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[–] Broc_Lia 0 points 0 points (+0|-0) ago  (edited ago)

More accurately, it would be ok if he were paying them. I doubt the publishing house that received the copyright got it for nothing.

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[–] Mrpixel 0 points 1 points (+1|-0) ago 

They acknowledge that it would be good if they where free in the sense that if they could get them annotated for free that would be great. They have to pay for the annotation process thus they are not free, and they are trying to recoup their costs for having to pay for the annotations.

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[–] phly95 0 points 5 points (+5|-0) ago 

But it's the government that's suing, not the author of the annotations. This is fucked up on so many levels.

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[–] C_IsForCookie 0 points 21 points (+21|-0) ago  (edited ago)

This is the best summary of what's going on.

Posted by Engadget user ImSteevin, in the comments portion of that page:

This article does not explain this issue well. To begin with, it does not explain what the annotations actually are. They are information assembled by private companies to aid in legal research, but are not some sort of "secret laws" you will never understand if you don't pay lexis, plus they offer them free online anyway. You can find the same basic statutory information in both the annotated and unannotated versions of the law.

For example, if you check § 24-4-401 (definition of "relevant evidence", I picked it at random) in both versions you can see how similar they are. The annotated version has less than 20 words of references to items such as the legislative history which are helpful, but not necessary to the understanding of the law. Here is the portion found in the annotated version that is not found in the unannotated version: "HISTORY: Code 1981, § 24-4-401, enacted by Ga. L. 2011, p. 99, § 2/HB 24." These annotations are assembled by a private company to aid legal researchers, and this is the portion that is copyrighted. Lexis employs people to tracks this info down and make sure it is up to date. This info referred to in the history is also publicly available, you would just have to do the work the people at Lexis are doing. I still think it's good that this private/public relationship is being challenged in court but the article here makes it seem like a complete no-brainer when that really isn't the case. Lexis takes the law which anyone has access to, does additional research, and wants the public to access it through their site as a result.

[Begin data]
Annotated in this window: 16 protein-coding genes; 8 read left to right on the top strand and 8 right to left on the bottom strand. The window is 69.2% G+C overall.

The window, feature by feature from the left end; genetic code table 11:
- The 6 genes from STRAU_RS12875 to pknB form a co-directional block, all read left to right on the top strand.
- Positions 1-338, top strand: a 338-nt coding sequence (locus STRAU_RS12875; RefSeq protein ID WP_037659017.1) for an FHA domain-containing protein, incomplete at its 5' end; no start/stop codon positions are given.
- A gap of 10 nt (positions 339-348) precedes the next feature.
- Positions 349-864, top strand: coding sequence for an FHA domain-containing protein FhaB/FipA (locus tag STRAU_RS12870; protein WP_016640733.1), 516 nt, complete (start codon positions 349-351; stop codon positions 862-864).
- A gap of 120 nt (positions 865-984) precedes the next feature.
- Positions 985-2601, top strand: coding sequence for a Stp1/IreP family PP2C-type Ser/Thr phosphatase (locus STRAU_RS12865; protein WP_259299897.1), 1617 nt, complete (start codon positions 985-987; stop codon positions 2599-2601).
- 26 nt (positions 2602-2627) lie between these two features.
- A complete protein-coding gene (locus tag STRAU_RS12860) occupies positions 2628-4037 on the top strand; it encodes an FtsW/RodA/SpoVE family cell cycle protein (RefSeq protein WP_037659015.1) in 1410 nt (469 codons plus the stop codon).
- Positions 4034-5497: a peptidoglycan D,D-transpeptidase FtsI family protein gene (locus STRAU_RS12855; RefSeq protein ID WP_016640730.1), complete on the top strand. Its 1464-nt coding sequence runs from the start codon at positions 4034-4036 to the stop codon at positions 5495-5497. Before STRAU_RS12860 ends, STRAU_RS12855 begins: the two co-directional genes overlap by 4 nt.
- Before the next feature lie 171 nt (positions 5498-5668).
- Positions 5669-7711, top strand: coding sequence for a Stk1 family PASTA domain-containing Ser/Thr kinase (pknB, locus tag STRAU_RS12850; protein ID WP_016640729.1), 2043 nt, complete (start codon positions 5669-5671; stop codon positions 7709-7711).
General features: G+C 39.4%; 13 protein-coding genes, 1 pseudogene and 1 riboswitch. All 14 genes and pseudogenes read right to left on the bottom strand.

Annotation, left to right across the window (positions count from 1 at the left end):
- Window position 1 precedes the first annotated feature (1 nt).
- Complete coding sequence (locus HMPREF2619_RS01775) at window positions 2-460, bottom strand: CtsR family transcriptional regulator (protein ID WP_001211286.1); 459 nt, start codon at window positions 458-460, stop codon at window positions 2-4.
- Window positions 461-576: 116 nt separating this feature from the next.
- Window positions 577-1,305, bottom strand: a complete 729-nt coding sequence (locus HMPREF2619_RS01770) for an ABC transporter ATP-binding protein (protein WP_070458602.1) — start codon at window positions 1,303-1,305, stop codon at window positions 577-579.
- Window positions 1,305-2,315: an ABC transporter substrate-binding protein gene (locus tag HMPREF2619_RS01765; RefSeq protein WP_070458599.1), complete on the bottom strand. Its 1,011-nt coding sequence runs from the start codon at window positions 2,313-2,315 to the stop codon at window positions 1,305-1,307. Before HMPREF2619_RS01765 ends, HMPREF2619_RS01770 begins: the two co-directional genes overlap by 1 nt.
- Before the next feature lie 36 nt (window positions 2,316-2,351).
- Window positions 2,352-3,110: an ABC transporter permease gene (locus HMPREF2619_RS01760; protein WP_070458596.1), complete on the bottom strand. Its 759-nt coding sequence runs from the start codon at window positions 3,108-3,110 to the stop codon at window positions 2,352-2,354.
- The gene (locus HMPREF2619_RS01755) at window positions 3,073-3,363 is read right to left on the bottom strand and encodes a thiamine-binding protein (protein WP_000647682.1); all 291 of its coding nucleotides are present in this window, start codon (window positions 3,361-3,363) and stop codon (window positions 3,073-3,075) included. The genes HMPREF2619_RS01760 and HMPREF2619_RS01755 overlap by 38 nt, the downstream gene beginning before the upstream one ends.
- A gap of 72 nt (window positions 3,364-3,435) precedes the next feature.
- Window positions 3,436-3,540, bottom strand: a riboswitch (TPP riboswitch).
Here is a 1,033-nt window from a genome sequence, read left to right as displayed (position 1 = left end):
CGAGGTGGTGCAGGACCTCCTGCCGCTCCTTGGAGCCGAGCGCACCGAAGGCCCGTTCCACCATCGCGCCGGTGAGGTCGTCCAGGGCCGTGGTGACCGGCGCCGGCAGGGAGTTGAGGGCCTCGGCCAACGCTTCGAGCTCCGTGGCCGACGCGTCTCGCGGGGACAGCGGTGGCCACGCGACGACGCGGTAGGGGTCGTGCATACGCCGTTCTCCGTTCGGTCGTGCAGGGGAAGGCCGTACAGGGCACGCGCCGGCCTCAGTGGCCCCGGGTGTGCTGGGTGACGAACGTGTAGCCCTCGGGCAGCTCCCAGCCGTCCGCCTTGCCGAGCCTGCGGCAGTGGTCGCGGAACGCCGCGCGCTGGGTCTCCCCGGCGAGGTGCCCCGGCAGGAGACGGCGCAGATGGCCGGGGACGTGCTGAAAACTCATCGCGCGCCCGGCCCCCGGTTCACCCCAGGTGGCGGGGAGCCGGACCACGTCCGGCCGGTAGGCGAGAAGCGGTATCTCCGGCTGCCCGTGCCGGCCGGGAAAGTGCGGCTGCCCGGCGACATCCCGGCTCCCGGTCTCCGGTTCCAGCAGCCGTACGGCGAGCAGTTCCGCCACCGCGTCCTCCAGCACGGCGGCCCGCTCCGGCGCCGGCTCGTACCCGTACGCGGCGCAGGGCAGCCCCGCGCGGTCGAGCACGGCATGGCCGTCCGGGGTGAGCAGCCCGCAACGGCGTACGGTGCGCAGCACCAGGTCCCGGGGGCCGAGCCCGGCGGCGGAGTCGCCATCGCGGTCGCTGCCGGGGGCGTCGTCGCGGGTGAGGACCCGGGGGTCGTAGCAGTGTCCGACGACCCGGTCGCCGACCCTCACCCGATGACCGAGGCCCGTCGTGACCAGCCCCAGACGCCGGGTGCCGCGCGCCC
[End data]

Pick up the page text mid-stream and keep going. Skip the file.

Basically the man is being sued not over posting laws or their references, but for publicly posting additional research that another company (Lexis Nexis) did and charges for. The company does a lot of research to link laws to applicable cases and that takes a lot of work so they charge for it. It's all public info, and you can look it all up yourself, but they're charging because they did the work for you. It's a HUGE timesaver.

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[–] Paranoidroid 0 points 16 points (+16|-0) ago 

Shouldn't lexis nexis sue instead of Georgia?

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[–] PureFix 0 points 1 points (+1|-0) ago 

Why would politicians sue the same companies that donate(d) to get them elected? /s

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[–] C_IsForCookie 0 points 1 points (+1|-0) ago